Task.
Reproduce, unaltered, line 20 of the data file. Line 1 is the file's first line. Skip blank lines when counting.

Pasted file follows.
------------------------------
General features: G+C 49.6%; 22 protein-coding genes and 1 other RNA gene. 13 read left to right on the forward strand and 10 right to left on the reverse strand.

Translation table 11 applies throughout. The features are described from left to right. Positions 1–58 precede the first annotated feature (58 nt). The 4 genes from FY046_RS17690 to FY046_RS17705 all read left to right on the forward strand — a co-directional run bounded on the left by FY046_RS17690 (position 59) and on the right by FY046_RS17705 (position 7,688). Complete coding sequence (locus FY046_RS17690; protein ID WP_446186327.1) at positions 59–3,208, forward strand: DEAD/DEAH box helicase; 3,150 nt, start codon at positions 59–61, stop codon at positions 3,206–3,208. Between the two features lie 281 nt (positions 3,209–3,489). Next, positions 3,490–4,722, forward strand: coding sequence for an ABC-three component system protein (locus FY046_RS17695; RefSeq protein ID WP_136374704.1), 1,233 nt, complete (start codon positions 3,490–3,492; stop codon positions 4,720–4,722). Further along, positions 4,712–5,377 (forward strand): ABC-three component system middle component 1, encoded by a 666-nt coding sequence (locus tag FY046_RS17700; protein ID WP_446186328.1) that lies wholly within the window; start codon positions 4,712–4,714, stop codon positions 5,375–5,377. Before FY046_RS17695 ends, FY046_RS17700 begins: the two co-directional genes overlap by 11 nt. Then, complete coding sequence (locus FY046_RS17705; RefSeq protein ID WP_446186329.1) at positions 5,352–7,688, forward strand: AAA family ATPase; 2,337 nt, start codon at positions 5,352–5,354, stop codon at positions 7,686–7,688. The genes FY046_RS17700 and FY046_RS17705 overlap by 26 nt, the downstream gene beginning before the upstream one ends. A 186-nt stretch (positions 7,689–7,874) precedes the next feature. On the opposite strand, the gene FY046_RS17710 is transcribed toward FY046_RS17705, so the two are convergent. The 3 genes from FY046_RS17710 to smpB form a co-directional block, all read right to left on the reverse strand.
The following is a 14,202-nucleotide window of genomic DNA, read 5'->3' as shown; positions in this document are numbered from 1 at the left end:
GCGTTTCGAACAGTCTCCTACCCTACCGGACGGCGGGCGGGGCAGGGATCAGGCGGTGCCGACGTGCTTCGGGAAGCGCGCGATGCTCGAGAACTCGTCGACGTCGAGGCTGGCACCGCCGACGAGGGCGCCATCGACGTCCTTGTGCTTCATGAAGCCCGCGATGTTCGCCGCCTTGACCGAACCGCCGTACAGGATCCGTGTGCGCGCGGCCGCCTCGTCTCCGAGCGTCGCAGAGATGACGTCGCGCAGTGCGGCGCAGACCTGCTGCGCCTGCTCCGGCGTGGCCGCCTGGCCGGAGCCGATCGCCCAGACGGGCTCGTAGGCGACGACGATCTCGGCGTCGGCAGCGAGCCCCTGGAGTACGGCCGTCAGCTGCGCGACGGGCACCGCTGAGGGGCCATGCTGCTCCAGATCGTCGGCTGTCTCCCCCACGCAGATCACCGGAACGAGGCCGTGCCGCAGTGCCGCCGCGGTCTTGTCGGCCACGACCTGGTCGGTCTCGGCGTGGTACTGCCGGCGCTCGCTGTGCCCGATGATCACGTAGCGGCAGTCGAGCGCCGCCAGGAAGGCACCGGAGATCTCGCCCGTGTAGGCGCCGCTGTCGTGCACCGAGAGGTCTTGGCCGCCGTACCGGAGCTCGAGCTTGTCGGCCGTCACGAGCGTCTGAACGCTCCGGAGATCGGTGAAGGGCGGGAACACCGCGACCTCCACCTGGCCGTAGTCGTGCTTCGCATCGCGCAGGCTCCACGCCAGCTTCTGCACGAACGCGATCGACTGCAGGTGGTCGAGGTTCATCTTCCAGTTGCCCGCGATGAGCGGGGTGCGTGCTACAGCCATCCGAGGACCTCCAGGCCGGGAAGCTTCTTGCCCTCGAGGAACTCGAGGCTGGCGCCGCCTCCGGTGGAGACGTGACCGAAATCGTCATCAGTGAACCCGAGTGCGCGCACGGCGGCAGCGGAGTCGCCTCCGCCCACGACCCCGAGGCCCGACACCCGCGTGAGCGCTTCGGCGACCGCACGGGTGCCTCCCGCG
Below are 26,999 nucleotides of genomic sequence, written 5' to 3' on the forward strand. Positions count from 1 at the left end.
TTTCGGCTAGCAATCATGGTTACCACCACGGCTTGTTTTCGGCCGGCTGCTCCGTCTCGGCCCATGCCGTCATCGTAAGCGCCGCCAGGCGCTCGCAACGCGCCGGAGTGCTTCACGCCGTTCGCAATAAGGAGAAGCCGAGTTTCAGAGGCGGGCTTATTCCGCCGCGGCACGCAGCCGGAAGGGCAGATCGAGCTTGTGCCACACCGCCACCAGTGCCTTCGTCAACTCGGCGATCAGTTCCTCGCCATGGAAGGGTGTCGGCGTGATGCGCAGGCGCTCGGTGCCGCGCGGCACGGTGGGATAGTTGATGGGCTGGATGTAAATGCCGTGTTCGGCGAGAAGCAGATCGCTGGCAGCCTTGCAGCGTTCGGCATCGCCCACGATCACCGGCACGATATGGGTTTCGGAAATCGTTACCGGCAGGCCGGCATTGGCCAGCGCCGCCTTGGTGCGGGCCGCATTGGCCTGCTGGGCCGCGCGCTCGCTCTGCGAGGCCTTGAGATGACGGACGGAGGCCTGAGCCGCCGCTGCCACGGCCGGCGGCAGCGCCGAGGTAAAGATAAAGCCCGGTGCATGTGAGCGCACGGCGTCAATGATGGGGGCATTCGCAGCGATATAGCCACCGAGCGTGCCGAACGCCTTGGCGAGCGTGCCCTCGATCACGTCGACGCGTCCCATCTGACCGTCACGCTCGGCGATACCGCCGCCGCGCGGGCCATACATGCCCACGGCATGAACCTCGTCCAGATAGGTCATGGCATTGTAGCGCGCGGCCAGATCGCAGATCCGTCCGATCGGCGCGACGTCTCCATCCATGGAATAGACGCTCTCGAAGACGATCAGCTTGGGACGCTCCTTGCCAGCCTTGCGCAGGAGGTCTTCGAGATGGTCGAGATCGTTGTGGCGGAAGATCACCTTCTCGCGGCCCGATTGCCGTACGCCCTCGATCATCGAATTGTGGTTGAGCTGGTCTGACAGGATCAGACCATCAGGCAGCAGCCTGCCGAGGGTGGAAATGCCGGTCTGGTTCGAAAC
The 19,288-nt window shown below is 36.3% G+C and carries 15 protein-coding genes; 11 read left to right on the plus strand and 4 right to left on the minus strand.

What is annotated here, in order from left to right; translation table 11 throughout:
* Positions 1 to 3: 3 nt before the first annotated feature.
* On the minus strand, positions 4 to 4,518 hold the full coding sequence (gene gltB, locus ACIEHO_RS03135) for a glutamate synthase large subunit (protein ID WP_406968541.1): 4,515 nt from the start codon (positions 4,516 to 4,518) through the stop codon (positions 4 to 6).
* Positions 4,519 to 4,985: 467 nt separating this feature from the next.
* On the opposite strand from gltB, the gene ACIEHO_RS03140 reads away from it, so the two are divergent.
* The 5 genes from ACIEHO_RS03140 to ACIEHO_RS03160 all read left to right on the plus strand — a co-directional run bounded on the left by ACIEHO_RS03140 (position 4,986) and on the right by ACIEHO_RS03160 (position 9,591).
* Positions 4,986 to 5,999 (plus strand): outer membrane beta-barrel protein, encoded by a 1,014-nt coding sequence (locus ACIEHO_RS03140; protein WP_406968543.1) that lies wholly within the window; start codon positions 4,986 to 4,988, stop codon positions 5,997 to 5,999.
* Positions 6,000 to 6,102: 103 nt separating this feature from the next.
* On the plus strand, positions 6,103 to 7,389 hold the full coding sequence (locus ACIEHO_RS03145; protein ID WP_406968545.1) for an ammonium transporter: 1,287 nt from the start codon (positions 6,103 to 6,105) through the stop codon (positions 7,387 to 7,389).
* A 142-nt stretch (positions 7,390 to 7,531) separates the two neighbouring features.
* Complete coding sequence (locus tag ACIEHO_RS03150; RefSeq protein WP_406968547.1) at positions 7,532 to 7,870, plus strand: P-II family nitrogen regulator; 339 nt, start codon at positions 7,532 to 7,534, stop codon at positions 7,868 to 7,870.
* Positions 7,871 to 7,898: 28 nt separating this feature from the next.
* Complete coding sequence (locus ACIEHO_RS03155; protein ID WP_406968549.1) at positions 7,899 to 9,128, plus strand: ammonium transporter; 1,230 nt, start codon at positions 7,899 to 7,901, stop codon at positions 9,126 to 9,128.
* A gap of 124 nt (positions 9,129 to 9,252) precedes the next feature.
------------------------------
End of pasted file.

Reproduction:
* Complete coding sequence (locus ACIEHO_RS03155; protein ID WP_406968549.1) at positions 7,899 to 9,128, plus strand: ammonium transporter; 1,230 nt, start codon at positions 7,899 to 7,901, stop codon at positions 9,126 to 9,128.